Steps towards addressing municipalities' non-compliance with the law relating to sewage treatment.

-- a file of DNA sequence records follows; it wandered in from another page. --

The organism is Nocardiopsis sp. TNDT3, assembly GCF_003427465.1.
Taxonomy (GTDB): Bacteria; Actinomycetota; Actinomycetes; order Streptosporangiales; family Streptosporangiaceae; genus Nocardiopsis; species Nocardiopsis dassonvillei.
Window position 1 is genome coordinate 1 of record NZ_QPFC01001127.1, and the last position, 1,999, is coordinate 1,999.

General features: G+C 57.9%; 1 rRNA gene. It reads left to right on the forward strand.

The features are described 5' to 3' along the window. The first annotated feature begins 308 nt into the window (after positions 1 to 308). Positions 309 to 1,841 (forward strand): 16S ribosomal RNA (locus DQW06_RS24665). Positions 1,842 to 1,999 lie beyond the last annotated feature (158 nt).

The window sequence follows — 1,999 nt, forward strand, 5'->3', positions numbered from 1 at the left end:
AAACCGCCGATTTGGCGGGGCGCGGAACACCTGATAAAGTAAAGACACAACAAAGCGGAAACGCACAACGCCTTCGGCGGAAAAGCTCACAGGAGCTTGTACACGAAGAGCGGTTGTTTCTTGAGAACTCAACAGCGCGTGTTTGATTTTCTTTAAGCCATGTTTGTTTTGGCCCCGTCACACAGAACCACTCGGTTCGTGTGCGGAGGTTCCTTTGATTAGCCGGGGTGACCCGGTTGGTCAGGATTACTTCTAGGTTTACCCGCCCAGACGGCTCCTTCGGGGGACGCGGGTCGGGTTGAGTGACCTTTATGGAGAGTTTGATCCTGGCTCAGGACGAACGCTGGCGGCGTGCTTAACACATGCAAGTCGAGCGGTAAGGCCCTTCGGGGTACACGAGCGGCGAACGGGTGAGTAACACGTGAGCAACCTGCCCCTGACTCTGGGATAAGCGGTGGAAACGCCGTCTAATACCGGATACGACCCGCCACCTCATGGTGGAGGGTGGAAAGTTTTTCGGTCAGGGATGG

Since 1956 South Africa made it mandatory through the South African Water Act (Act 54 of 1956) that effluent be treated to acceptable standards and returned to the water course from where the water was originally obtained. As the demand for water increased due to economic expansion and population growth, wastewater and sewage treatment plants increasingly operated under stress. This situation in turn exerted pressure on water and sanitation authorities to find ways to sustain the quality of water resources. Post 1994, the right to sufficient and safe water, is enshrined in the country’s Constitution and is prioritised by government. However, there still exist some alarming facts about water quality management in South Africa. In 2010 and in 2012 the Department of Water Affairs released the Green Drop Progress Reports which reported on the South African Waste Water Quality Management Performance. The results suggest that the quality of water in the country is not of an acceptable standard. Central to problem of water quality in South Africa is the inability of state institutions to react to conflict surrounding the delivery of services for domestic use, especially at a municipal level. In this respect both scarcity and pollution of water resources are playing crucial roles. The problem of water scarcity in South Africa is aggravated by the inability of municipalities to manage existing water resources. This research will investigate what the law can do in a situation where it is an organ of state, more specifically a municipality that is causing pollution through insufficiently treated waste water that pollutes fresh water resources.
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